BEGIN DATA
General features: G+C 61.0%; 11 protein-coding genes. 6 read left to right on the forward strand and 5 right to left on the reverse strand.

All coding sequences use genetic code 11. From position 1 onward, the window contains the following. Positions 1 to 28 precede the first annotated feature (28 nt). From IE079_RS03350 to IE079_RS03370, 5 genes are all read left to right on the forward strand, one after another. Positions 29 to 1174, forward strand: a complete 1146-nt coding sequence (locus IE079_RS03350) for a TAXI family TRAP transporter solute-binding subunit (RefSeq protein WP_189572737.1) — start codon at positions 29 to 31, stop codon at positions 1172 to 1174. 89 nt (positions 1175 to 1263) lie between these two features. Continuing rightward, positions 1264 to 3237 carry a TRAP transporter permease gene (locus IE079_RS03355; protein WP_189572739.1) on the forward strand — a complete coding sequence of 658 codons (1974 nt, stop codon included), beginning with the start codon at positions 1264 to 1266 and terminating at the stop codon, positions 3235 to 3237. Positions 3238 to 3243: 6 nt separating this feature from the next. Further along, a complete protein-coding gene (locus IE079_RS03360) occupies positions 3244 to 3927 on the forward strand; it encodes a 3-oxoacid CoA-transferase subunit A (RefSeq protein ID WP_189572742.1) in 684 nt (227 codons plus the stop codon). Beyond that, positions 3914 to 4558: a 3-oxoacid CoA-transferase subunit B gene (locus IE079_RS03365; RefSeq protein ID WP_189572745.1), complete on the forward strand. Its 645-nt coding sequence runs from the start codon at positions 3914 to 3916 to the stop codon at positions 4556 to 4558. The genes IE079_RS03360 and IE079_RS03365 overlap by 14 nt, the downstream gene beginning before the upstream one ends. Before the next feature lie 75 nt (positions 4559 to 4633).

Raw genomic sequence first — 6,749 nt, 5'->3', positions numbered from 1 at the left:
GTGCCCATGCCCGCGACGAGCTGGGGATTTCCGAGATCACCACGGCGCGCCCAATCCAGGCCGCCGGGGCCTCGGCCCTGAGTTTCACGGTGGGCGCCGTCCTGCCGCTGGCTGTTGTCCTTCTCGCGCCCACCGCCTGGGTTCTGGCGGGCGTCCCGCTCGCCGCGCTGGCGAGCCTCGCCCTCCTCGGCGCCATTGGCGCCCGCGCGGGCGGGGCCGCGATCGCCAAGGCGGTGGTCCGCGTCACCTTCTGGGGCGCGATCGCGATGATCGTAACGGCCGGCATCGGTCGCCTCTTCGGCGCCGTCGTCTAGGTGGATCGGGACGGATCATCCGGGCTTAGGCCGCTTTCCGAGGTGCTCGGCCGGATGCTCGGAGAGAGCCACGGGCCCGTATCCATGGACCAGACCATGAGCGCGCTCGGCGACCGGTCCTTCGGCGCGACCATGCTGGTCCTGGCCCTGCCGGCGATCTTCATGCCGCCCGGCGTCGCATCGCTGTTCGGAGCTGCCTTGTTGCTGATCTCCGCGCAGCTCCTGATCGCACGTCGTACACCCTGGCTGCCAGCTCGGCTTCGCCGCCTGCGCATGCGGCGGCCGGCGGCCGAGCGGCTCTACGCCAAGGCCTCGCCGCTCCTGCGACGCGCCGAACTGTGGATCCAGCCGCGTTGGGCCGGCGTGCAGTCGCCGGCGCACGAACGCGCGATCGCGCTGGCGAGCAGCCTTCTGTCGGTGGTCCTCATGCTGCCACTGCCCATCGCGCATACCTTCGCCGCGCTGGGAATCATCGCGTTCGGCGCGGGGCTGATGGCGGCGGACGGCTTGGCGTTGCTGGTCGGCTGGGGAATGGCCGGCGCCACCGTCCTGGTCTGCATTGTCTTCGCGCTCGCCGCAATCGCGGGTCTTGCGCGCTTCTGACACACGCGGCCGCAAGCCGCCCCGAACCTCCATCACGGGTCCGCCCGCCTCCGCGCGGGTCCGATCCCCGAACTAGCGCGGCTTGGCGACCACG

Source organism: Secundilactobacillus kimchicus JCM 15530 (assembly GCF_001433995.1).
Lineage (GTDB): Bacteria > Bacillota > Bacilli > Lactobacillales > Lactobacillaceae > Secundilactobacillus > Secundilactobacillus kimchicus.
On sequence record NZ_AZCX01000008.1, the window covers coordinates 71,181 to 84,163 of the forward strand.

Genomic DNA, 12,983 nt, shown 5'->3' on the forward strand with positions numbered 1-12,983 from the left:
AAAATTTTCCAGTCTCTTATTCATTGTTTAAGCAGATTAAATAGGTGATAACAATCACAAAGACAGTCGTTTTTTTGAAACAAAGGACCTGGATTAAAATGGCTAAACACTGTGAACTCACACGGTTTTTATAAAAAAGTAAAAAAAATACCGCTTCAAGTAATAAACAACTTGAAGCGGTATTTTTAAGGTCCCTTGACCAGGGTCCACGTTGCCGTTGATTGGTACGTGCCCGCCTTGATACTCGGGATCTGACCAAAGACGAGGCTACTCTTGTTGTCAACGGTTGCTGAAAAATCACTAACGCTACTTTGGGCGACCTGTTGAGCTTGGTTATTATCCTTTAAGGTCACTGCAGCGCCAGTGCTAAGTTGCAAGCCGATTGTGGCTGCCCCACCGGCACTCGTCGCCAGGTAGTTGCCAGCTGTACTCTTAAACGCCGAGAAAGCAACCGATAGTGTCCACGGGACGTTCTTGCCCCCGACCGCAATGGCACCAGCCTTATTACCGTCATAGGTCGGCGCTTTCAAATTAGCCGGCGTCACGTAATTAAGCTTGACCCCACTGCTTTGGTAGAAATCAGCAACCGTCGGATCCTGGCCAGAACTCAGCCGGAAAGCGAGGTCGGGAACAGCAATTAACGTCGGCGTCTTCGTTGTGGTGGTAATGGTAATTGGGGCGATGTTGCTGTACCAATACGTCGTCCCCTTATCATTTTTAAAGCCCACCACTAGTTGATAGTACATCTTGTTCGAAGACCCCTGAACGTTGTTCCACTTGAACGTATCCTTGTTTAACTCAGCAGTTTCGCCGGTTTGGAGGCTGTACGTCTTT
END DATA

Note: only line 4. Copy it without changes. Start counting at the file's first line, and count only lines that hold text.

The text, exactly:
GTGCCCATGCCCGCGACGAGCTGGGGATTTCCGAGATCACCACGGCGCGCCCAATCCAGGCCGCCGGGGCCTCGGCCCTGAGTTTCACGGTGGGCGCCGTCCTGCCGCTGGCTGTTGTCCTTCTCGCGCCCACCGCCTGGGTTCTGGCGGGCGTCCCGCTCGCCGCGCTGGCGAGCCTCGCCCTCCTCGGCGCCATTGGCGCCCGCGCGGGCGGGGCCGCGATCGCCAAGGCGGTGGTCCGCGTCACCTTCTGGGGCGCGATCGCGATGATCGTAACGGCCGGCATCGGTCGCCTCTTCGGCGCCGTCGTCTAGGTGGATCGGGACGGATCATCCGGGCTTAGGCCGCTTTCCGAGGTGCTCGGCCGGATGCTCGGAGAGAGCCACGGGCCCGTATCCATGGACCAGACCATGAGCGCGCTCGGCGACCGGTCCTTCGGCGCGACCATGCTGGTCCTGGCCCTGCCGGCGATCTTCATGCCGCCCGGCGTCGCATCGCTGTTCGGAGCTGCCTTGTTGCTGATCTCCGCGCAGCTCCTGATCGCACGTCGTACACCCTGGCTGCCAGCTCGGCTTCGCCGCCTGCGCATGCGGCGGCCGGCGGCCGAGCGGCTCTACGCCAAGGCCTCGCCGCTCCTGCGACGCGCCGAACTGTGGATCCAGCCGCGTTGGGCCGGCGTGCAGTCGCCGGCGCACGAACGCGCGATCGCGCTGGCGAGCAGCCTTCTGTCGGTGGTCCTCATGCTGCCACTGCCCATCGCGCATACCTTCGCCGCGCTGGGAATCATCGCGTTCGGCGCGGGGCTGATGGCGGCGGACGGCTTGGCGTTGCTGGTCGGCTGGGGAATGGCCGGCGCCACCGTCCTGGTCTGCATTGTCTTCGCGCTCGCCGCAATCGCGGGTCTTGCGCGCTTCTGACACACGCGGCCGCAAGCCGCCCCGAACCTCCATCACGGGTCCGCCCGCCTCCGCGCGGGTCCGATCCCCGAACTAGCGCGGCTTGGCGACCACG